by C. W. Naylor

Part 2 of 2

There are things that test our humility. There are plenty of people who for their own purposes will flatter us and try to make us think that we are great personages or that we have done some great thing. They will praise us and "make over" us generally for some selfish purpose. If we heed what they say, we may become puffed up over it, and come to esteem ourselves more highly than we ought. If we do something that is praiseworthy, we very often find within ourselves a feeling of having done so well that we become elated over it. This also is a test of our humility. Let us keep our feet on the ground no matter how much God blesses us. No matter how much praise comes to us, no matter how many things are said in our favor, let us keep balanced, and let not our humility be turned into pride.

There are things that test our love. Can we love God just as much after he has let us pass through a hard trial as we did before? If our brethren do something to wound us, can we still love them? If people misunderstand us and attribute wrong motives to us, can we still love them? These are the tests that count. These are the tests that test love. These are the things that prove whether it is genuine or not. If we are despised and persecuted, misrepresented and abused, can we still love? If people are our enemies, can we still love them?

There are trials that test our steadfastness - whether we will just stand still and suffer and endure until God sees that it is enough and takes us out of the fire. Other things test our patience. These are often very small tests, and the smaller they are, the more they test our patience. Sometimes we need to keep a good hold upon ourselves and "let patience have her perfect work," that we may be "perfect and entire, wanting nothing." No matter in what way we are tested, if we have a will to be true God will see to it that we have grace to trust him, so that we may overcome and be "more than conquerors through him that loved us" (Romans 8:37).

The Value of Trials

Peter tells us that the trial of our faith is "much more precious than the gold that perisheth, though it be tried with fire" (I Peter 1:7). The question that now confronts us is whether we place such a value as that upon our trials. What will men undergo to get gold? They will scale lofty mountains and wade through deep snows. They will face piercing winds and all sorts of perils, if they may but have the hope of getting gold. Our trials are still more precious than gold, and it seems that we ought to be willing to bear them when we view them from that standpoint. However, there are a great many Christians who shrink from trials. Why do they? If they believe that trials are so valuable, why do they shrink? Ah, that is the trouble: they do not believe what Peter said. They can see no gold in their trials. They see no value in them whatever. They are something to be gotten away from.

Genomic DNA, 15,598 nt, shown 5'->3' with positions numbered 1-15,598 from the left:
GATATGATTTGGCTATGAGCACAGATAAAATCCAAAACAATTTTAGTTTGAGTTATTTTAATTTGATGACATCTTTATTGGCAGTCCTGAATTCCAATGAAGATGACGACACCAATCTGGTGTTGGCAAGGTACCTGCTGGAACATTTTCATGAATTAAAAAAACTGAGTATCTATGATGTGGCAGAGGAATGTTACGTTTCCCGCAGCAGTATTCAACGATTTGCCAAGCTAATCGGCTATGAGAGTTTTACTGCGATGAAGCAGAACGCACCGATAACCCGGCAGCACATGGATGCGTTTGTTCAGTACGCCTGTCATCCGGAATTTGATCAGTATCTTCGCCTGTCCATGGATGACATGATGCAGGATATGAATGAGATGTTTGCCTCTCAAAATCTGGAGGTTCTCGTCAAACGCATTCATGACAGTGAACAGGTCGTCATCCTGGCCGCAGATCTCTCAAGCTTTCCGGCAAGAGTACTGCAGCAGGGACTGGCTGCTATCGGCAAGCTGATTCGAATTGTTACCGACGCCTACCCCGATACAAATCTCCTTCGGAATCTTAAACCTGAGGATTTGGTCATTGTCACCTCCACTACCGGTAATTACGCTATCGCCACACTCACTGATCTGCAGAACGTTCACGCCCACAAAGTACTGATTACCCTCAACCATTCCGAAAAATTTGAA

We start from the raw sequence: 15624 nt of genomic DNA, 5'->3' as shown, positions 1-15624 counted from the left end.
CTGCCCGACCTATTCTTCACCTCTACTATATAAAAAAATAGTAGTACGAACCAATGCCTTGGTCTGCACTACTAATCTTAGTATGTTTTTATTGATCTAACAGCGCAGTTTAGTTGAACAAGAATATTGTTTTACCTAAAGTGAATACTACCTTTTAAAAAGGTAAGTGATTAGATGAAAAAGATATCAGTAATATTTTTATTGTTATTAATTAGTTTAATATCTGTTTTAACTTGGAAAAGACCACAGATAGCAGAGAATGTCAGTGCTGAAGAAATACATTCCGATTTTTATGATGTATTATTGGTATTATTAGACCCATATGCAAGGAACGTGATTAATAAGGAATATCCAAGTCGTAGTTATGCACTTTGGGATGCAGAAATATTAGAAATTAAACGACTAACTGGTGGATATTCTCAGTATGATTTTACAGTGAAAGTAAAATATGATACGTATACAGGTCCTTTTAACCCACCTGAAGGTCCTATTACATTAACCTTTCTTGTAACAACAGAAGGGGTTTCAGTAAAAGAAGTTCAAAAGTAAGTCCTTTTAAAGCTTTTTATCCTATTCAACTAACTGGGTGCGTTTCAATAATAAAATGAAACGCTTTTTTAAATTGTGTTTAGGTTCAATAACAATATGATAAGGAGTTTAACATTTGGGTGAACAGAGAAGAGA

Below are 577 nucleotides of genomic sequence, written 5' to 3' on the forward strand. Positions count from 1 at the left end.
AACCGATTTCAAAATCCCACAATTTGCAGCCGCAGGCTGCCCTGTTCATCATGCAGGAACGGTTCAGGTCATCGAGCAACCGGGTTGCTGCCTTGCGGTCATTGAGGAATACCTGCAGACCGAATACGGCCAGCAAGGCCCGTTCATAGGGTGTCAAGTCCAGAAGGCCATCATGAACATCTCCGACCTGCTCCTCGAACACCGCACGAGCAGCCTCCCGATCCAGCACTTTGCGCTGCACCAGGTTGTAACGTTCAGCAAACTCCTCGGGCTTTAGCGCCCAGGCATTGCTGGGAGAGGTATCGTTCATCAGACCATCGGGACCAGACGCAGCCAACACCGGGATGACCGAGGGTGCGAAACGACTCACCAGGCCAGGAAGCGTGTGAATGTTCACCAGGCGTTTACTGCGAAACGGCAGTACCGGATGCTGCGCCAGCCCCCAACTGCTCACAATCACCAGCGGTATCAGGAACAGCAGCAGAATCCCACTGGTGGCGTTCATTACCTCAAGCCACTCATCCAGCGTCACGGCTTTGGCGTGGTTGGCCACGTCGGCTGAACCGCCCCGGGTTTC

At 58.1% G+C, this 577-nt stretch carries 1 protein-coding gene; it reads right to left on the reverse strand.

The trouble is that we often look at the wrong thing. If a man goes after gold and looks at the hardships instead of the gold, he will not get any gold. But the gold-hunter does not look at the things that lie between him and the precious metal. He looks at the gold. He keeps his mind and his heart upon that. He presses forward through everything to gain that gold. There is gold for you and me in every trial. The trial lies between us and the gold. If we look at the trial, we may forget the gold, and that is just what is the trouble with so many. They can see nothing but the trials. Beyond these lies the gold, yes, something far more precious than gold. Get your eyes off the trial. Look beyond it to the gold. Keep your mind and your heart set upon the gold, and you will find that you can face the trial a great deal easier than if you saw nothing beyond it. The gold of Christian character comes only through stress and storm. Fair-weather Christians never amount to much for God or souls, nor do they develop rugged characters. They are always contented with little fruit.